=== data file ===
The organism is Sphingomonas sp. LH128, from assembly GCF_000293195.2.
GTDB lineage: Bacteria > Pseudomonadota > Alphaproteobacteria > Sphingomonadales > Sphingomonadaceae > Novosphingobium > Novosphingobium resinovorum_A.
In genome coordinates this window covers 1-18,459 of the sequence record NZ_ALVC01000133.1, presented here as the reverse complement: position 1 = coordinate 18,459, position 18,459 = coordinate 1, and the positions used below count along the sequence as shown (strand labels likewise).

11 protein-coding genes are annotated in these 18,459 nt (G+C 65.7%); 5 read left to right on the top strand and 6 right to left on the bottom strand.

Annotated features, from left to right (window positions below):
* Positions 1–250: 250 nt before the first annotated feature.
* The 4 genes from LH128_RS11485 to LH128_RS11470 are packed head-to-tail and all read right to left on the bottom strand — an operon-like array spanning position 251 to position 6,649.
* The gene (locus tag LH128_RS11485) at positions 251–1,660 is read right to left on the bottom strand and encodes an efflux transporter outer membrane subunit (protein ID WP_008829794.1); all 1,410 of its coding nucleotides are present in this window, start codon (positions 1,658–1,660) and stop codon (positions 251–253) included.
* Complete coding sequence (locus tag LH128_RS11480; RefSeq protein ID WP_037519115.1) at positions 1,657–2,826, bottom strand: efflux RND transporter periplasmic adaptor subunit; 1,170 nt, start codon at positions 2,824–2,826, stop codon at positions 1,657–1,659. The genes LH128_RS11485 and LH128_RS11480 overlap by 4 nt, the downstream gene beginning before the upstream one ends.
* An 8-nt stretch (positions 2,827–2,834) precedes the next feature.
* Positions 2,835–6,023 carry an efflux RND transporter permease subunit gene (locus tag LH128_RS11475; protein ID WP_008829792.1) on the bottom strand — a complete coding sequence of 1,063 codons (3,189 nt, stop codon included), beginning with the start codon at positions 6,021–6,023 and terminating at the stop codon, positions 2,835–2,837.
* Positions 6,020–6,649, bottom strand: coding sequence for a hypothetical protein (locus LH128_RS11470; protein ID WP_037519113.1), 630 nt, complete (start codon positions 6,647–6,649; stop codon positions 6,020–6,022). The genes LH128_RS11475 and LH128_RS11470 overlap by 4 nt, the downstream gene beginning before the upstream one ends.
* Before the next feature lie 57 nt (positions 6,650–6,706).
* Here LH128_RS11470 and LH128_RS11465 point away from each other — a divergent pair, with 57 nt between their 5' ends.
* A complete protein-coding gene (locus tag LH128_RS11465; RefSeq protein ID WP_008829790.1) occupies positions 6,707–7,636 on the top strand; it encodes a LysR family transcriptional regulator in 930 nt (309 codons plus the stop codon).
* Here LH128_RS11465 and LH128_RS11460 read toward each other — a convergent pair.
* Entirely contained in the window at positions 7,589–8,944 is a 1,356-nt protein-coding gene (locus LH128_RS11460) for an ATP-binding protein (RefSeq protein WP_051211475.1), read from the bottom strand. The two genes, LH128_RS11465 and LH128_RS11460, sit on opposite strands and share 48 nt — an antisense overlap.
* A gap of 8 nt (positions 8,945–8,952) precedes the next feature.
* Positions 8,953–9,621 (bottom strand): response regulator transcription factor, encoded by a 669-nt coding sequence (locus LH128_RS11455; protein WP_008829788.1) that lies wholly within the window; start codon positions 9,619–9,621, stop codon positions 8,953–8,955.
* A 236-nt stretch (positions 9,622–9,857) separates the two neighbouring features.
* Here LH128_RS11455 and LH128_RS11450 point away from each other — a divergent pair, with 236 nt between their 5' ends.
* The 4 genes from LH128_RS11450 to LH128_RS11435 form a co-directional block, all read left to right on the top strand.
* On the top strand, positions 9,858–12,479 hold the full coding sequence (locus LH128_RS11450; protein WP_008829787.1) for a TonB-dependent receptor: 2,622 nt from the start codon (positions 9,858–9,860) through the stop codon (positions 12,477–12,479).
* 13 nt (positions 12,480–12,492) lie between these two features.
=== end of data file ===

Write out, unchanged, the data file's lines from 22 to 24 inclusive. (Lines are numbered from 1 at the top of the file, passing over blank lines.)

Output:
* The 4 genes from LH128_RS11450 to LH128_RS11435 form a co-directional block, all read left to right on the top strand.
* On the top strand, positions 9,858–12,479 hold the full coding sequence (locus LH128_RS11450; protein WP_008829787.1) for a TonB-dependent receptor: 2,622 nt from the start codon (positions 9,858–9,860) through the stop codon (positions 12,477–12,479).
* 13 nt (positions 12,480–12,492) lie between these two features.